Those are all issues that we encounter but it’s no different than anybody else. It’s interesting to note that the vast majority of crime in Baltimore is not in the downtown core area, you know, it’s elsewhere and I’ve worked in the downtown area for 23 years. I’ve never felt unsafe.
Of course, I’m there during the day but the reality is, you know, that, I just think that it’s overblown to a large extent.
Sofia: Yeah. Yeah. And, I also think that beyond what the news says, there are so many potential pieces to building Baltimore and creating a city that will prosper and cultivate new cultures and history. I know on my end, I’m hoping business owners are able to see, you know, the potential here and envision what the city can become because there is potential. Which leads me to my next point – downtown is currently ripe for revitalization. Do you think it’ll experience a renaissance or become a complete ghost town?
Leo: Well, I think Baltimore’s history has been to work in spurts. I’d like to rephrase it as progress in Baltimore is referred to as 1 to 2 steps forward and one step back and while that’s progress, it’s a sort of a meager pace of progress, but nevertheless, it’s progress.
What I see going forward though is that, I mean, we have so many assets downtown. You have, you know, nationally known hospitals, colleges. You have all the entertainment, casinos. You’ve got a waterfront, I mean, there’s a lot there that people love and don’t have in other cities.
But I think the sheer economics of Baltimore. Baltimore’s real estate is so cheap, the cost of living is low. And in this time of pandemic, a lot of people are sitting back and asking, you know, do I really want to live here?
I’ve seen a lot of folks from the west coast moving to Baltimore and it’s because, you know, they’ve got so many issues there, whether it be traffic congestion, climate, the cost of living, they’re finding that Baltimore is very walkable and it’s a great place to consider.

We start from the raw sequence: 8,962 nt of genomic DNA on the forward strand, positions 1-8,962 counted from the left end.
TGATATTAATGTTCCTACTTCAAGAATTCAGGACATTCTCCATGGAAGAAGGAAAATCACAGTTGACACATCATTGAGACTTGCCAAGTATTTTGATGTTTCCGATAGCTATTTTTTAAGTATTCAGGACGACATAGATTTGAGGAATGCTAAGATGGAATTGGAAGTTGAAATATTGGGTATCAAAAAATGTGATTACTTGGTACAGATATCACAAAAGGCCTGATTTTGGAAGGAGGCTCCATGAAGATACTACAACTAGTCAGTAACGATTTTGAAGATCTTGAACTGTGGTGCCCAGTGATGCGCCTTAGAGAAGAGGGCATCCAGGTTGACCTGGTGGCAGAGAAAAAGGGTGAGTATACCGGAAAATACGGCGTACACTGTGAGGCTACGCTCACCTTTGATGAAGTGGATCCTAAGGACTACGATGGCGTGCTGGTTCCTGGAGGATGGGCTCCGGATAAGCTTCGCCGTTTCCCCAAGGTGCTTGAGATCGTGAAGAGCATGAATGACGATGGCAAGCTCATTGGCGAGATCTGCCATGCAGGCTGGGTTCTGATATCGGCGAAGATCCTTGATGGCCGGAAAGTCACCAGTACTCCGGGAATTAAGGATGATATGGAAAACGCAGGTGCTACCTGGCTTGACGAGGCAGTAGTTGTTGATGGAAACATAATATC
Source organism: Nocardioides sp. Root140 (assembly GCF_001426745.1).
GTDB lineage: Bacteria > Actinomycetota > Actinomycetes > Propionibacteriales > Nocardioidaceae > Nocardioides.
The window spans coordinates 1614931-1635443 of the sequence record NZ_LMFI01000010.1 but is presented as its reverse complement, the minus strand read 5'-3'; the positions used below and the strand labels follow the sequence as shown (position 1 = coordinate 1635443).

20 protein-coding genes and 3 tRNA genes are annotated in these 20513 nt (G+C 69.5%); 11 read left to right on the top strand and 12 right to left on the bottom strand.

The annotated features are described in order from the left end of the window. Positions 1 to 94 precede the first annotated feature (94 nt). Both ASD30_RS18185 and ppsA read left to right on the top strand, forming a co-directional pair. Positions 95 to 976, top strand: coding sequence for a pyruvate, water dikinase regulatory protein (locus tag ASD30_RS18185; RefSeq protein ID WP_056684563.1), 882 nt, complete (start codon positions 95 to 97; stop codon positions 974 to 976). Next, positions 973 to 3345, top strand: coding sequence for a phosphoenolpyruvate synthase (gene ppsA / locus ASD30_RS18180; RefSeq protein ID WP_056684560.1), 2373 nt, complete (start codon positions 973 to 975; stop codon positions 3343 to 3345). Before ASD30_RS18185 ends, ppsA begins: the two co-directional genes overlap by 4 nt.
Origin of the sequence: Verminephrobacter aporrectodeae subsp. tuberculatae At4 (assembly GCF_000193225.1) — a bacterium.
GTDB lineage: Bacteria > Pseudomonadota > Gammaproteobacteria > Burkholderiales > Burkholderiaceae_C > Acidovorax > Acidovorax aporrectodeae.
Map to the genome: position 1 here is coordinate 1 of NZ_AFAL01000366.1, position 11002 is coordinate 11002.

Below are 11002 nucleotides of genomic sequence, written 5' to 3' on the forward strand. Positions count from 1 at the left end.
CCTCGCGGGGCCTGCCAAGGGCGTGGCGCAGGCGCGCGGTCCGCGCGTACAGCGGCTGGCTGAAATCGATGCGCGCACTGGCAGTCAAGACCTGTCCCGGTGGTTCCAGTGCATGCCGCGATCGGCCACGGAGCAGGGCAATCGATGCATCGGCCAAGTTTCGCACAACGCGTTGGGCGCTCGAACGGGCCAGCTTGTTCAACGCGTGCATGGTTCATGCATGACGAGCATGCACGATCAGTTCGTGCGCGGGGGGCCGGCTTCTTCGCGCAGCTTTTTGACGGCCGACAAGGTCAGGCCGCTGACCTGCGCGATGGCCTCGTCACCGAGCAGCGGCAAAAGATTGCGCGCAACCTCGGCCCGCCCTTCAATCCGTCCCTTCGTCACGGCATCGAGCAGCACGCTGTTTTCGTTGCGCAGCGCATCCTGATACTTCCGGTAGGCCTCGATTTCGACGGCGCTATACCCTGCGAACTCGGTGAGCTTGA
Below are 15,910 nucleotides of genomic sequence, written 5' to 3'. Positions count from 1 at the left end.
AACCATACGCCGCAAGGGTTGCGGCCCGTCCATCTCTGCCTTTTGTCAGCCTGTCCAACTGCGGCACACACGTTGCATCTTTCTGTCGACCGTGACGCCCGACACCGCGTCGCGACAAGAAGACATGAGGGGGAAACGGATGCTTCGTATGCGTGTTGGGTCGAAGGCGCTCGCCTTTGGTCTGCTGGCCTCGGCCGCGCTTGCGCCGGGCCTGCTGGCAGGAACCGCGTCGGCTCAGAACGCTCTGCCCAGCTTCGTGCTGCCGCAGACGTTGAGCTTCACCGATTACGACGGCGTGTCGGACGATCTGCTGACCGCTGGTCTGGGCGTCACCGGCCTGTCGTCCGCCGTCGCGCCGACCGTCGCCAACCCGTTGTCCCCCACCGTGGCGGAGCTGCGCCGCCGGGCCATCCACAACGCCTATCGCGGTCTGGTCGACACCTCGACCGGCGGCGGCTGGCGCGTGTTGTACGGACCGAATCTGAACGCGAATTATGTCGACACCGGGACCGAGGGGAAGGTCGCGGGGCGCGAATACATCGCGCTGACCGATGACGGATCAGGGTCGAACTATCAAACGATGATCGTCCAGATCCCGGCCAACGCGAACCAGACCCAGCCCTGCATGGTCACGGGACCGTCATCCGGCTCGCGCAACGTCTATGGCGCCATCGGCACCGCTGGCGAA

Sofia: Absolutely. Absolutely. While we are talking about the future of the city, what do you think can help attract businesses and make downtown a more appealing place to be?
Leo: I’m glad you asked that question because I think that the key to Baltimore’s revival is this issue and that is competent city administration. If we get competent management to run the city, if the citizens of Baltimore can expect that their services are going to be provided, you know, on time and accurately, then you’re gonna have happy people and they’re gonna buy into the city.
We don’t have that now and you know what we’ve had in the past has been water bills that have been submitted that have been outrageously high and they’re bogus. And it takes the person who unfortunately received it six months to resolve the issue.
If people can call the city for a pothole to be filled and it gets filled, if your trash is picked up on a regular routine basis, that makes a huge difference in people’s lives. We don’t have that right now. If we get that and you get the development occurring downtown as it is right now, then this city is gonna really take off.
Sofia: Yeah, thank you. I agree wholeheartedly and I feel that when cities like Baltimore are able to pivot, that also changes the landscape of commercial real estate and businesses want to start expanding their culture and start opening their businesses in the heart of where everything happens – that is right downtown. But I really do thank you so much for sitting down with me today.
As an expert in the subject, is there anything else you would like to share?
Leo: I guess to summarize everything, I think that in Baltimore, one of the things that we really need, it’s definitely moving in the right direction. There’s frustrations with the pace. But I think that one of the biggest things that people can do, the residents and the employees who work at these office buildings downtown, they have to buy in. They have to actually participate in the success of the downtown.
So if you’re an employee downtown and you live out in the suburbs, you need to come back downtown, you need to spend that money. That’s where you earned it. The retailers down here need your help.
You know, the museums, theaters, they, need your help and support and, if you want to make things better, you can start it right through.
Sofia: Yes. Well, Leo, this is all really incredible information. Speaking for myself, I have a much better understanding of commercial real estate and the market and, and, and Baltimore and how the way and the way that the city is perceived and how that plays a role and I’m sure our audience does as well.
So, thank you again. I appreciate it. Thank you.